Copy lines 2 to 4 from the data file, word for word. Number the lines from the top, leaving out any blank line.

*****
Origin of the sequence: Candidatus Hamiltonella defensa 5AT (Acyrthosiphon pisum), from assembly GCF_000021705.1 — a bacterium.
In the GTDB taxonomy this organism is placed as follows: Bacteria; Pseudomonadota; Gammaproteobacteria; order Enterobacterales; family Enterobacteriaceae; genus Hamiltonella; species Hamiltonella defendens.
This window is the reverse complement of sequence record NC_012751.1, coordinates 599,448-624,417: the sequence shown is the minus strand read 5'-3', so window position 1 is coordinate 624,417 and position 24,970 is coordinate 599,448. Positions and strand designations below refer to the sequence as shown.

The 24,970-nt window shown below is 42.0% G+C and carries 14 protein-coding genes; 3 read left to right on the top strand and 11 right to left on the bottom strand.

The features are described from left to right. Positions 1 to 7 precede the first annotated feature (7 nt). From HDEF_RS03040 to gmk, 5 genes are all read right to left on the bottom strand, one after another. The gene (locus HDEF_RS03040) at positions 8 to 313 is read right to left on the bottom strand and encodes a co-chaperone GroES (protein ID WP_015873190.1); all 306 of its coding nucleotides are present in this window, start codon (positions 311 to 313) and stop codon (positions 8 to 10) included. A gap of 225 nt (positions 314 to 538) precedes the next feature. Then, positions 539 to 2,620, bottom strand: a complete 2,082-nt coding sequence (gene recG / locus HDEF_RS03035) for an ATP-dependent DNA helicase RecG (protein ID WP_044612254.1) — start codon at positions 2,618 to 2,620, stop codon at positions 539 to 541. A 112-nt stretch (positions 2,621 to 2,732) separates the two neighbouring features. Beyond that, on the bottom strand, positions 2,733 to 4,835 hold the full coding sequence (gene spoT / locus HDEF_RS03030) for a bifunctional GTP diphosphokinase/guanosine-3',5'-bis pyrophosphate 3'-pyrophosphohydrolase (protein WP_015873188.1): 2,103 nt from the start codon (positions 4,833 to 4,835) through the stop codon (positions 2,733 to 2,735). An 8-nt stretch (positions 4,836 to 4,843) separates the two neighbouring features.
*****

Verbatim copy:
In the GTDB taxonomy this organism is placed as follows: Bacteria; Pseudomonadota; Gammaproteobacteria; order Enterobacterales; family Enterobacteriaceae; genus Hamiltonella; species Hamiltonella defendens.
This window is the reverse complement of sequence record NC_012751.1, coordinates 599,448-624,417: the sequence shown is the minus strand read 5'-3', so window position 1 is coordinate 624,417 and position 24,970 is coordinate 599,448. Positions and strand designations below refer to the sequence as shown.

The 24,970-nt window shown below is 42.0% G+C and carries 14 protein-coding genes; 3 read left to right on the top strand and 11 right to left on the bottom strand.